Every image I put out now will have a watermark with my name and the website it was posted on originally. It is very much up to you how the watermark looks or where it is located. Some people have the watermark posted over the whole image, but I prefer it a bit more elegantly like something in the corner. I know you also get software that places it in the image, but invisible to the naked eye. For the sites where I sell images I will offer the image without a watermark or however the client wants it on whatever surface they choose. It really depends if they buy a print or buy rights to use the image. I do not sell the rights to the image , but rather the use of it.
Now there is something to be said for the quality and resolution of the images you post. Many people will say you should not post full or high resolution copies of your images, but rather post samples. If I see an image that is low quality or poor resolution I just skip to the next image because the low quality probably did not draw my attention to the subject matter or the content. That’s just me, but I am a bit of a pixel peep and I want all the emotion and effect to come through in the image. If you are what you eat then it can also be said you are what you display.
Finding your work through searches
So now that I have given you some insights into copyright and tools on how to protect your images how do you go about hunting down the thugs. I do not know of a tool or software package that can do this so it is a bit of a manual process.
Search for it with a search engine. On the image you posted simply right click the image and choose copy image location in windows or two finger tap on Mac and stick it in your search engine. You want to search by image. If you use Chrome you can simply use the search for this image option. Not perfect, but you should see results for sites you posted the image to or links to them, but also those ones that might need some investigation into.
Another handy webtool is Tineye.com. You can upload your image or url and search for it. This is where that meta data will come in quite handy.
So what do you do when you find any of your work used illegally? Well that is pretty much up to you ,but here are some options.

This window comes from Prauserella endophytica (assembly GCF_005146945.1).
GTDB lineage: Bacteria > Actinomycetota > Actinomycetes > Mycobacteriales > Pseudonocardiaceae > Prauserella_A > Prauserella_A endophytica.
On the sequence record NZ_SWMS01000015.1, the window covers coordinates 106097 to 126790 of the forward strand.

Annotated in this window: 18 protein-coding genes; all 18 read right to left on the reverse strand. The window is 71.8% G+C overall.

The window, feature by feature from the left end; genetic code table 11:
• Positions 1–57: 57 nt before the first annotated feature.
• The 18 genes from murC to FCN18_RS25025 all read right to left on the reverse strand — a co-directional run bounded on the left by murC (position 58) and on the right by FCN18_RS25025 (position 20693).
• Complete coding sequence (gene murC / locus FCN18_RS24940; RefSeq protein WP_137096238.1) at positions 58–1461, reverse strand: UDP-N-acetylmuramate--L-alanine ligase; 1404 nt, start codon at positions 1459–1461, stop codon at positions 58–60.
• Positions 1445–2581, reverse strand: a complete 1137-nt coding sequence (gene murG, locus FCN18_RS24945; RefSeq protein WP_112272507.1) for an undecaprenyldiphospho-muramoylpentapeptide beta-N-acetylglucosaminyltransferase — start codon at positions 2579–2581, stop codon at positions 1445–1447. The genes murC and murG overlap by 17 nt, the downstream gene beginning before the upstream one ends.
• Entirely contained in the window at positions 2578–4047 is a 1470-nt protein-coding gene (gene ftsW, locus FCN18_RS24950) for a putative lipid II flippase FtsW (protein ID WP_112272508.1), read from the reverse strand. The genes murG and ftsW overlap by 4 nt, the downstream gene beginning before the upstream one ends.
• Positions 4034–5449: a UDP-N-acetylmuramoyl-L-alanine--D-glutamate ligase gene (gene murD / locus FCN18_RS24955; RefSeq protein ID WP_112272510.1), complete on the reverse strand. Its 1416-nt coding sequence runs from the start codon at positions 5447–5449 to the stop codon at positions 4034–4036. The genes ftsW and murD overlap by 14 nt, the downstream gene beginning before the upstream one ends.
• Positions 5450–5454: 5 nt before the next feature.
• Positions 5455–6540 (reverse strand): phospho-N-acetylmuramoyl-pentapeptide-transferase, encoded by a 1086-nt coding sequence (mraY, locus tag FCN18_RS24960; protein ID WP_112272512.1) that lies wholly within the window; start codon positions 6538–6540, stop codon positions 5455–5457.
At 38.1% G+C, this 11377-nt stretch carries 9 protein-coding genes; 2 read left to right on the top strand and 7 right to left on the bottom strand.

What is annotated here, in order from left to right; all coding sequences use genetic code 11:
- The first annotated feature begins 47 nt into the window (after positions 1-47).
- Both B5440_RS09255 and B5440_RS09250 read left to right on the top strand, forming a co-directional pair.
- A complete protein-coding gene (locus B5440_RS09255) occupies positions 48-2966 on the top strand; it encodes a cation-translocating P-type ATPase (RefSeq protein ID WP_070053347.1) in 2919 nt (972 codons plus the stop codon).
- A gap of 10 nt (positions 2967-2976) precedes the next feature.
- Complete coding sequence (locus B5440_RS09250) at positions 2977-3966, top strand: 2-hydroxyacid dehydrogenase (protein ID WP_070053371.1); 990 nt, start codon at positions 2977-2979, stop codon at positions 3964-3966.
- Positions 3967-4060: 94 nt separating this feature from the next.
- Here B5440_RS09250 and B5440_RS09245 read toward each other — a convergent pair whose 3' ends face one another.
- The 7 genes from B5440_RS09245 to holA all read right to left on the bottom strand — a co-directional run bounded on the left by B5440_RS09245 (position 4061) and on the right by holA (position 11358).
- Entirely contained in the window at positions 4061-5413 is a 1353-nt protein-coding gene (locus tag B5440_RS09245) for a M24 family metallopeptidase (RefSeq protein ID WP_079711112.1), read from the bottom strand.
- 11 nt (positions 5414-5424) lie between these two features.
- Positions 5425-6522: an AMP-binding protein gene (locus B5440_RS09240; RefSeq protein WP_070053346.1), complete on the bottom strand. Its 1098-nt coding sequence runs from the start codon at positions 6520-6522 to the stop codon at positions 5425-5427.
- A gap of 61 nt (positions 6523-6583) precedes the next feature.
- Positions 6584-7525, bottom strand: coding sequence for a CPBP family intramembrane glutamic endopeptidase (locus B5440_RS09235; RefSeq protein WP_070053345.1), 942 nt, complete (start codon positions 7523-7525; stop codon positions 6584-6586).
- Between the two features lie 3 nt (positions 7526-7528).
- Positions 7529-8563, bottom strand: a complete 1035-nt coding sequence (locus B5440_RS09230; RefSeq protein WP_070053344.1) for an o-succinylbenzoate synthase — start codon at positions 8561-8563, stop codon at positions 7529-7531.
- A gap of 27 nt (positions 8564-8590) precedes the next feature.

Make contact with the offending party. I have to believe that a lot of people are ignorant or blissfully unaware they are breaking copyright laws by reposting or printing out images and using them in some manner. You need to inform them of the violation and the images copyright status. You want it in writing and you want to be very specific about the image and draw their attention to the violation. I would not be aggressive, but be informative and firm giving them information about the image you believe that is used in the violation and your copyright status whether it be a Creative Commons license or any other. Make sure you state your terms for using the image and set a deadline for negotiations. You could just be looking for the credit or acknowledgement or you could get compensation from the use of your work.
Should you and the offending party not come to an agreement request the removal of the image. At this stage you could start considering legal options.
Most websites have a feature that you may request removal of an image citing copyright violation. It is a process you just need to follow and you would need follow their specific instructions.
You can also submit a request to search engines to remove results from searches that violates copyright of your image. Here is the one for Google
What I would not recommend, is to make threats or an attempt to publicly shame the offending party. The latter can work, but is not advised. If I look how Apple handled the issue with the clock interface with Swiss Rail I tend to think both parties came out winners and the only losers was the tabloids
Now you know 🙂